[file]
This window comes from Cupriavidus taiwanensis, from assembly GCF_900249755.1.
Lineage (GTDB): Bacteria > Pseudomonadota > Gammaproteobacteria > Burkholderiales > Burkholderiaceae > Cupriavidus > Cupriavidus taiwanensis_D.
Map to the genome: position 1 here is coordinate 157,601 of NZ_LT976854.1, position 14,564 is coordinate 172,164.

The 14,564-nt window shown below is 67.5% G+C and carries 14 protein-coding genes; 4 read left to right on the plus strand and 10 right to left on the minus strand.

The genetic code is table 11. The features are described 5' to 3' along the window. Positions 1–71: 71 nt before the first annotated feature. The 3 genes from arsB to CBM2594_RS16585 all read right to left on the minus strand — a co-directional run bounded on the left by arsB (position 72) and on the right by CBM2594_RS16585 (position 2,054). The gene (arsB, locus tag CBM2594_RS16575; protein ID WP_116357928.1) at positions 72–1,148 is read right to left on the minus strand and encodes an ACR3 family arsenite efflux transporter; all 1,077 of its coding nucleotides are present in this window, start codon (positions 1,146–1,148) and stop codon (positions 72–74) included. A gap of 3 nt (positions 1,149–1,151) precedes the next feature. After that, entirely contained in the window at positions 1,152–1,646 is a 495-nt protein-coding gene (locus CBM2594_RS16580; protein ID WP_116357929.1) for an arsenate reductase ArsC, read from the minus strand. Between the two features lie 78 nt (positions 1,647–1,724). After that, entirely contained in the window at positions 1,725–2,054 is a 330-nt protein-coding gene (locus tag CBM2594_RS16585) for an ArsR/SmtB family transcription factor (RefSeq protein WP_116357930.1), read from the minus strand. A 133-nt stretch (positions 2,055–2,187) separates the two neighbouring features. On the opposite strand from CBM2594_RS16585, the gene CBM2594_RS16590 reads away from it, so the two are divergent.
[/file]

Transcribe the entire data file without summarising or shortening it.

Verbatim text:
This window comes from Cupriavidus taiwanensis, from assembly GCF_900249755.1.
Lineage (GTDB): Bacteria > Pseudomonadota > Gammaproteobacteria > Burkholderiales > Burkholderiaceae > Cupriavidus > Cupriavidus taiwanensis_D.
Map to the genome: position 1 here is coordinate 157,601 of NZ_LT976854.1, position 14,564 is coordinate 172,164.

The 14,564-nt window shown below is 67.5% G+C and carries 14 protein-coding genes; 4 read left to right on the plus strand and 10 right to left on the minus strand.

The genetic code is table 11. The features are described 5' to 3' along the window. Positions 1–71: 71 nt before the first annotated feature. The 3 genes from arsB to CBM2594_RS16585 all read right to left on the minus strand — a co-directional run bounded on the left by arsB (position 72) and on the right by CBM2594_RS16585 (position 2,054). The gene (arsB, locus tag CBM2594_RS16575; protein ID WP_116357928.1) at positions 72–1,148 is read right to left on the minus strand and encodes an ACR3 family arsenite efflux transporter; all 1,077 of its coding nucleotides are present in this window, start codon (positions 1,146–1,148) and stop codon (positions 72–74) included. A gap of 3 nt (positions 1,149–1,151) precedes the next feature. After that, entirely contained in the window at positions 1,152–1,646 is a 495-nt protein-coding gene (locus CBM2594_RS16580; protein ID WP_116357929.1) for an arsenate reductase ArsC, read from the minus strand. Between the two features lie 78 nt (positions 1,647–1,724). After that, entirely contained in the window at positions 1,725–2,054 is a 330-nt protein-coding gene (locus tag CBM2594_RS16585) for an ArsR/SmtB family transcription factor (RefSeq protein WP_116357930.1), read from the minus strand. A 133-nt stretch (positions 2,055–2,187) separates the two neighbouring features. On the opposite strand from CBM2594_RS16585, the gene CBM2594_RS16590 reads away from it, so the two are divergent.